"Specific offenders were targeted and this approach combined with fingerprint and DNA hits is contributing to the decrease. Solving 24 percent of burglaries is also a significant achievement."

Targeting recidivist offenders, prosecuting those who breach bail and rigorous enforcement of court orders such as curfews also help.

Neighbourhood Support Groups and Community Patrols in both Porirua and Kapiti are instrumental in providing the more informal surveillance in hot spot areas and feeding back information to police staff.

Tagging and graffiti damage has in the past been a problem in Kapiti Mana. This is being reduced due to the combined efforts of police community staff, the Graffiti Action Team in Porirua and the Porirua East School Project which has, partnerships with Porirua Guardians, the Porirua City Council and the Ministry of Education. Similar work in Paraparaumu and Waikanae has seen taggers identified and clean-up operations run.

Marginal increase in Wairarapa Crime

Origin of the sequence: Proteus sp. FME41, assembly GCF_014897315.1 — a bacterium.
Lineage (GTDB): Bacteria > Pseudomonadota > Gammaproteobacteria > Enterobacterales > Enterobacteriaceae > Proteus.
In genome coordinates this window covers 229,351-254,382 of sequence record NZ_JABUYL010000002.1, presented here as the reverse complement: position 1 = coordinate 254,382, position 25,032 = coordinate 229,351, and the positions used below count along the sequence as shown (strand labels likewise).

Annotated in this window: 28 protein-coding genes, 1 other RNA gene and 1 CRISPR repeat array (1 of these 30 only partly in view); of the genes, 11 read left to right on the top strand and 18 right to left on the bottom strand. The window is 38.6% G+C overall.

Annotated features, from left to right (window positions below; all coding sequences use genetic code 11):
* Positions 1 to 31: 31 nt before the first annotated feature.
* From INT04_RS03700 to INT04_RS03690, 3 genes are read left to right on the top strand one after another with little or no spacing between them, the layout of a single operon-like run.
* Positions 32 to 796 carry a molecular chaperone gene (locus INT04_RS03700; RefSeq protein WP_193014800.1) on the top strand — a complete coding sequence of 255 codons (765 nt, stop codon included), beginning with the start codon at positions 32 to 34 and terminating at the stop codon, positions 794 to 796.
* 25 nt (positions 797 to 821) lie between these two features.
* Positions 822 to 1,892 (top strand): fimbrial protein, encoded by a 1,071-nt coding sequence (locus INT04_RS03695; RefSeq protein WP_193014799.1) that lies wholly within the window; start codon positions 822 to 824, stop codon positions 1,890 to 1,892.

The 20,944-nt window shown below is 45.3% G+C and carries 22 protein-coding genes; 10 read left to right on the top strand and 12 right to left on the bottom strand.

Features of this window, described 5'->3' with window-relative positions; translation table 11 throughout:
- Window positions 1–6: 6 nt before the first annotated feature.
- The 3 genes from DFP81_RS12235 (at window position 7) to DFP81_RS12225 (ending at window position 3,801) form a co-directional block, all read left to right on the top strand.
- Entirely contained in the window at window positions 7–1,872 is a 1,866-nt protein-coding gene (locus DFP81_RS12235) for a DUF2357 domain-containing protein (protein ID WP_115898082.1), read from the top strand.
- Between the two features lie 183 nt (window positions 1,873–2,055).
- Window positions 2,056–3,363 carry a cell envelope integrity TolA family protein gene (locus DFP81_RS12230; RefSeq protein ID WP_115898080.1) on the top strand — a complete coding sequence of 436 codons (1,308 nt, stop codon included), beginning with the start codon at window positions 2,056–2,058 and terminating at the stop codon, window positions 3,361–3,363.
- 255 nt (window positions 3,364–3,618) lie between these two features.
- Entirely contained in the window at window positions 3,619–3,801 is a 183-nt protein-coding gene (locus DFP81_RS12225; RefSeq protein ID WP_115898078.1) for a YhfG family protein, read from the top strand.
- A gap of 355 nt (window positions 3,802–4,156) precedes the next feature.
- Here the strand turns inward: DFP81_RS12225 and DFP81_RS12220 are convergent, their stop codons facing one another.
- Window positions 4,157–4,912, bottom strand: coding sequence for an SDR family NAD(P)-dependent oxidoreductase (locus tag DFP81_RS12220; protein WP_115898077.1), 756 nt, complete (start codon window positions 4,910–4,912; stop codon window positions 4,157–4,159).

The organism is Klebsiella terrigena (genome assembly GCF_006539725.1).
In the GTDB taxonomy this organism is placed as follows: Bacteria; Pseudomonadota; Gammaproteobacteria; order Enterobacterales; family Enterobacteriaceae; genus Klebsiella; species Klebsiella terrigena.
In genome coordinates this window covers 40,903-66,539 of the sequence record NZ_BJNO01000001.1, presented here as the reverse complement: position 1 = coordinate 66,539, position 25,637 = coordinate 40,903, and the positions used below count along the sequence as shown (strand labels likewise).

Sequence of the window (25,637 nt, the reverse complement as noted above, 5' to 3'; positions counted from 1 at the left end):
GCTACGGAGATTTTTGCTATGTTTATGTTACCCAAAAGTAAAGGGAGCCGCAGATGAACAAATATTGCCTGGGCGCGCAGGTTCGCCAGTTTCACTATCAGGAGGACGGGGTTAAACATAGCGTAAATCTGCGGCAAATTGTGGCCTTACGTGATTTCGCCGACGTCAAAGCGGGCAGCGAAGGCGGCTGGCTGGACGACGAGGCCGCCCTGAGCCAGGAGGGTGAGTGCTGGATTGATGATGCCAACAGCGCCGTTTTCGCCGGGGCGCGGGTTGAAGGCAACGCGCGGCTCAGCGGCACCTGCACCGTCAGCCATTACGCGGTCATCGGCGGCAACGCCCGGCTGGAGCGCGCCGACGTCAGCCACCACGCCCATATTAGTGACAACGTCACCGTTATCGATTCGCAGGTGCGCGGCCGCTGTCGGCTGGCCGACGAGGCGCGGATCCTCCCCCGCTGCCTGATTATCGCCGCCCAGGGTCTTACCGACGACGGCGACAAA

Crime in the Wairarapa went up slightly at 1 percent or 42 offences to 4140, but is still lower than what it was three years ago.

Inspector John Johnston, Wairarapa Area Commander, says however that the crime resolution rate rose from 51.4 percent to 55.5 percent in the last 12 months – the highest resolution rate in the Wellington District.

He says the CCTV cameras and a firm, consistent approach to liquor bans is influencing offending. "Our approach to alcohol related offending, and the cameras, are making the central business areas a lot safer.

"Targeting our known offenders, checking bail and curfews, close attention given to fingerprints and DNA, especially in youth offenders, remain an integral part of our crime and crash reduction strategy.

"Crime in the Wairarapa is usually down to a certain group of people. Arrests and court consequences, especially imprisonment, affects crime patterns."


Media note: please see the police website: for statistical data relating to Wellington District and the Areas which comprise the Wellington District

Wellington District/Area statistics are on the NZ Police internet site: